Some comments along this line are nicely abstracted in a quote from Daniel Joyce "Aliens can't even be sure we use trinary, or binary encoding, or some other form. Do we use network byte order, host byte order, are our numbers 1 or 2 s complement? What's the ISA? Intel, MIPS, Sparc, or Rigelean SP500? What if it's not even a 'normal' processor, but one tied to running a particular language well, like a LISP machine, or the old-school weird APL ones? How is their OS even supposed to start?"

For Joyce's  list the combinatorial total might be O(100) - O(10^5). This is no challenge to untangle to a code breaking or Google-like system. top

SETI Hacker conjecture as fiction

Nancy Carrigan and I published some SETI Hacker fiction many years ago in Analog, "The Siren Stars". Used versions can be picked up at Amazon.com. A beautiful illustration of the Analog Magazine cover by Kelly Freas featuring the serial version in March, 1970 is available. We used fiction because I did not see any way to handle discussion of the SETI Hacker conjecture in the main stream science literature. Other works mentioned in connection with the SETI Hacker conjecture include Hoyle and Elliot's 1962 novel A for Andromeda, Sagan's 1985 Contact, Star Trek: The Next Generation Story, Contagion,Virus, and Independence Day.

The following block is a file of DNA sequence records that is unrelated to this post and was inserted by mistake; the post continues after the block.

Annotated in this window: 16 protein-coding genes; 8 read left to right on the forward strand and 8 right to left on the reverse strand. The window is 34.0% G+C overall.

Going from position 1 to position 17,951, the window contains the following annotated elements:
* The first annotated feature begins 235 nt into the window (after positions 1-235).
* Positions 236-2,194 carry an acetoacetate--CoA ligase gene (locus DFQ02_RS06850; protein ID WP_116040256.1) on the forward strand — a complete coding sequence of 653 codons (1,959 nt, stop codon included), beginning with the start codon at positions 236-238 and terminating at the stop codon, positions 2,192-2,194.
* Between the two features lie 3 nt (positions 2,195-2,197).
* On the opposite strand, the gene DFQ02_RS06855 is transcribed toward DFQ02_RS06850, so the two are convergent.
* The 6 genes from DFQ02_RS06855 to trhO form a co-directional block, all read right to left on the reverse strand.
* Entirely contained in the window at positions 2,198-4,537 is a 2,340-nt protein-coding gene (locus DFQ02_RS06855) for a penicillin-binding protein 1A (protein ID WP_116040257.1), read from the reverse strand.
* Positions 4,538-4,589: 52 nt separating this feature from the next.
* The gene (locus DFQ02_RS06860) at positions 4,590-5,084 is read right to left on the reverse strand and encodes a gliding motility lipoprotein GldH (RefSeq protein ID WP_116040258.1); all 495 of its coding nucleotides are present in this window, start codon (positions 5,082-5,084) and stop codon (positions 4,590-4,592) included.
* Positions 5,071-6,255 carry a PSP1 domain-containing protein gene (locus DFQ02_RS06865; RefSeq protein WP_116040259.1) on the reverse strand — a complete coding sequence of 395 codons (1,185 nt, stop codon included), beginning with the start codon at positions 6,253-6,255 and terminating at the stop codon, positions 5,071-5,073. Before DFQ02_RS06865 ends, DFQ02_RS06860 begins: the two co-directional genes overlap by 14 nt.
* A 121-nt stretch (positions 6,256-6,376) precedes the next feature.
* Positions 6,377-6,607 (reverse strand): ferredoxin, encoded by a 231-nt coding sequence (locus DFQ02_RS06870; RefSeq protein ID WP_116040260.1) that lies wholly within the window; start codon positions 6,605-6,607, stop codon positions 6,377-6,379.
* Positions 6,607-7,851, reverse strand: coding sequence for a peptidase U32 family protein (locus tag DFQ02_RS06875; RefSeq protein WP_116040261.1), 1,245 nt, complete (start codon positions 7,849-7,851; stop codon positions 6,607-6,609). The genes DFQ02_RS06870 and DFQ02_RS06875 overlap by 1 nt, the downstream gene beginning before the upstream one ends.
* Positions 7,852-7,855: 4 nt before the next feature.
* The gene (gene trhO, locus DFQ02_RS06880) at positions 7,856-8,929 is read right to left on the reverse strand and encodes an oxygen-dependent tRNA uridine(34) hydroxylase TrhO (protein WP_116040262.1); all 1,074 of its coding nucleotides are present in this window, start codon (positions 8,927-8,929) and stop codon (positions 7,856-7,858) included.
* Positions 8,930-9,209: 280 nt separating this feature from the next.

Parenthetically, my daughter, Caroline Carrigan, was Scotty's ex-wife (Pamela Denberg Doohan) in the celebrated and now notorious December 20, 1986 Saturday Night Live spoof of Star Trek that contained Shatner's famous refrain to the assembled Trekkies "get a life". Many SETI Hacker critics have made the same suggestion to me.   top

Interesting comments and observations

"Can a calculator be infected with a virus through any series of mathematical operations? No."

It is actually easy to hang up calculators, for example, a division by zero in an iterative sequence is typically not trapped and will hang up the sequence. Maybe some of the SETI Hacker critics should also get a life.  top